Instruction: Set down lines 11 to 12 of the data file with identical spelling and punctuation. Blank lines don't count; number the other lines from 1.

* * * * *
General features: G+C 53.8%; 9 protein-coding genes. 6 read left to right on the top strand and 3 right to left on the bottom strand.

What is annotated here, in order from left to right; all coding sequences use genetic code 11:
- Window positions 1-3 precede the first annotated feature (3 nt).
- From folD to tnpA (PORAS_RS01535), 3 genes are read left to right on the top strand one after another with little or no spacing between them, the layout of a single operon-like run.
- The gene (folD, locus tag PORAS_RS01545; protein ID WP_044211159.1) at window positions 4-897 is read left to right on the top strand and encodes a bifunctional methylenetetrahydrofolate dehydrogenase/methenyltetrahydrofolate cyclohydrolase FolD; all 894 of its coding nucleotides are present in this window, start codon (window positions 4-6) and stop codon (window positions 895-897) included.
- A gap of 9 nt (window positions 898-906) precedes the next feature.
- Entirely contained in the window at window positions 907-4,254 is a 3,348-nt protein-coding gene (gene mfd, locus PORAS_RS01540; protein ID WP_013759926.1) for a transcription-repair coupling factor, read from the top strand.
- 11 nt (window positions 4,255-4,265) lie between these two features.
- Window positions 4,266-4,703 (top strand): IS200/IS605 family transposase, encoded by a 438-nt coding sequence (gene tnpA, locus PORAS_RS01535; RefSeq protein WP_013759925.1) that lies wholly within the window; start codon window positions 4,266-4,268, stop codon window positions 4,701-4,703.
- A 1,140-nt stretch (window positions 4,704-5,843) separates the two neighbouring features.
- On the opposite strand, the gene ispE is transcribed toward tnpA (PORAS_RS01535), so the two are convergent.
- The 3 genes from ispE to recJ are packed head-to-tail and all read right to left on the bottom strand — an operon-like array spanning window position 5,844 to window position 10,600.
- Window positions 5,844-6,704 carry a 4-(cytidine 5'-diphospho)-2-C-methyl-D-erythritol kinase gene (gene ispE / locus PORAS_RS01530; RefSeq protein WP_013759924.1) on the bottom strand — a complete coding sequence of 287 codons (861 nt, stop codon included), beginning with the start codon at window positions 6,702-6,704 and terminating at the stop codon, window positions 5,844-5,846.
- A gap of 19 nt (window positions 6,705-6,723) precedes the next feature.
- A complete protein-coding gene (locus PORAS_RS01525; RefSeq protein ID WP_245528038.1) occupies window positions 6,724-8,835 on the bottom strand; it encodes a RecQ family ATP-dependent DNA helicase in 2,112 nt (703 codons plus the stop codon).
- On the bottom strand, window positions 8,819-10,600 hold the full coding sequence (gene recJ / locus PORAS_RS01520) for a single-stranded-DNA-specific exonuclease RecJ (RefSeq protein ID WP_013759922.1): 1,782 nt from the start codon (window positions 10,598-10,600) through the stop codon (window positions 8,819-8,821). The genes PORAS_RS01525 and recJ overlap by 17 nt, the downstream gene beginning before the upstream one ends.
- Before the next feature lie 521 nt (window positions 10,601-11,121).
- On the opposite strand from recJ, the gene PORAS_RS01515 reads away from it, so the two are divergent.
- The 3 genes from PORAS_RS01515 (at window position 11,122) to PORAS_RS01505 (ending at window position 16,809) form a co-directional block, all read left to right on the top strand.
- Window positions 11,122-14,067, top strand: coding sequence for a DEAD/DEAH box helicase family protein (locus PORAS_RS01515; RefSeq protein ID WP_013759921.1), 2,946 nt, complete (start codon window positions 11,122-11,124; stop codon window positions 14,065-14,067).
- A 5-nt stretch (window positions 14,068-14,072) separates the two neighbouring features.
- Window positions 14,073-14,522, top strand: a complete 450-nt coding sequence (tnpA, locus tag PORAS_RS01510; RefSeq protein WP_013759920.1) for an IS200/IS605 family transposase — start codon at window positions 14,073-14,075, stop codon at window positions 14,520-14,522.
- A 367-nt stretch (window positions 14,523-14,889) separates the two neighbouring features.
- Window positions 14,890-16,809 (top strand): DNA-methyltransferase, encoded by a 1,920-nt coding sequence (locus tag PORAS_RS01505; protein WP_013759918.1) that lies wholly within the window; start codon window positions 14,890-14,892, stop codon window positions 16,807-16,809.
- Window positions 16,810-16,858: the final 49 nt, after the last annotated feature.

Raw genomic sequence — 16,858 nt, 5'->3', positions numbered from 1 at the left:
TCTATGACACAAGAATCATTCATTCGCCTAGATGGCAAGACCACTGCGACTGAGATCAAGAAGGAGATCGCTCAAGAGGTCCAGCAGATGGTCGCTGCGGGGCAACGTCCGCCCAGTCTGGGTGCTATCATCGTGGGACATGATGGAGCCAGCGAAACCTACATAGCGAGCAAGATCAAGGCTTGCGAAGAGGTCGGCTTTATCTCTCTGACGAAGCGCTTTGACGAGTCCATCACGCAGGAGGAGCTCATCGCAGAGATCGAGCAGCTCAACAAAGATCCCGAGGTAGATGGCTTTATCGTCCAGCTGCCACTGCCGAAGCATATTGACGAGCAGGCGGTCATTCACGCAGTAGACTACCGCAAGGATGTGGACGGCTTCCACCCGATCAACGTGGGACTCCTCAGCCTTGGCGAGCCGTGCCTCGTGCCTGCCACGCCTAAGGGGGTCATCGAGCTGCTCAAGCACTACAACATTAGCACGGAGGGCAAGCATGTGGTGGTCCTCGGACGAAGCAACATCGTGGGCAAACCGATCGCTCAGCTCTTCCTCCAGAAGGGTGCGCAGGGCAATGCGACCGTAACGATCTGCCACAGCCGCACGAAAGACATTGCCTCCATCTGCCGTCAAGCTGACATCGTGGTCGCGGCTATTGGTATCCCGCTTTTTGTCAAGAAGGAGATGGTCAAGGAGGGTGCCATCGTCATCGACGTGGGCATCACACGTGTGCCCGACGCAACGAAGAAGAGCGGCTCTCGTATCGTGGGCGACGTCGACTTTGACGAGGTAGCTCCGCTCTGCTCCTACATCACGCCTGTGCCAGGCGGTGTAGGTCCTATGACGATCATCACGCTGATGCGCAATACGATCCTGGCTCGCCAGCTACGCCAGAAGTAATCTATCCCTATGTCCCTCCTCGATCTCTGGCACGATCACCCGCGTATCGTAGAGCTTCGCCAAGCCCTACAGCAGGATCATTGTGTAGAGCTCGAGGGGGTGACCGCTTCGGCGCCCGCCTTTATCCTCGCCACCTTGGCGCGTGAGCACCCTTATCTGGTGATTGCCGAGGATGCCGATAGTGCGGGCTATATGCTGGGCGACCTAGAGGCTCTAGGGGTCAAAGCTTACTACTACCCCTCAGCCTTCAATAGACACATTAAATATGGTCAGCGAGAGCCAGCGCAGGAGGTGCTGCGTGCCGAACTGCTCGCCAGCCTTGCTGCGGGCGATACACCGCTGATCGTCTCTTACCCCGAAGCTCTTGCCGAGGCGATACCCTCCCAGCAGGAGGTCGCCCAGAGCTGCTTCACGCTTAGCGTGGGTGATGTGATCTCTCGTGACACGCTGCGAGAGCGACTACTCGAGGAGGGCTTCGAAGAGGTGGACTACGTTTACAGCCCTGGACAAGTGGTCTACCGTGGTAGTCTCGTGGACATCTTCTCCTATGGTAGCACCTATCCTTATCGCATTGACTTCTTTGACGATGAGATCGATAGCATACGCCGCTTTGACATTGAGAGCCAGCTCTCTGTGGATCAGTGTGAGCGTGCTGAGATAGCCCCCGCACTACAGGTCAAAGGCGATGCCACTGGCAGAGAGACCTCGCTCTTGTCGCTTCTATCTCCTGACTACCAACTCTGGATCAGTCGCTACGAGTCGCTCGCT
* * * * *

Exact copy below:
- On the opposite strand, the gene ispE is transcribed toward tnpA (PORAS_RS01535), so the two are convergent.
- The 3 genes from ispE to recJ are packed head-to-tail and all read right to left on the bottom strand — an operon-like array spanning window position 5,844 to window position 10,600.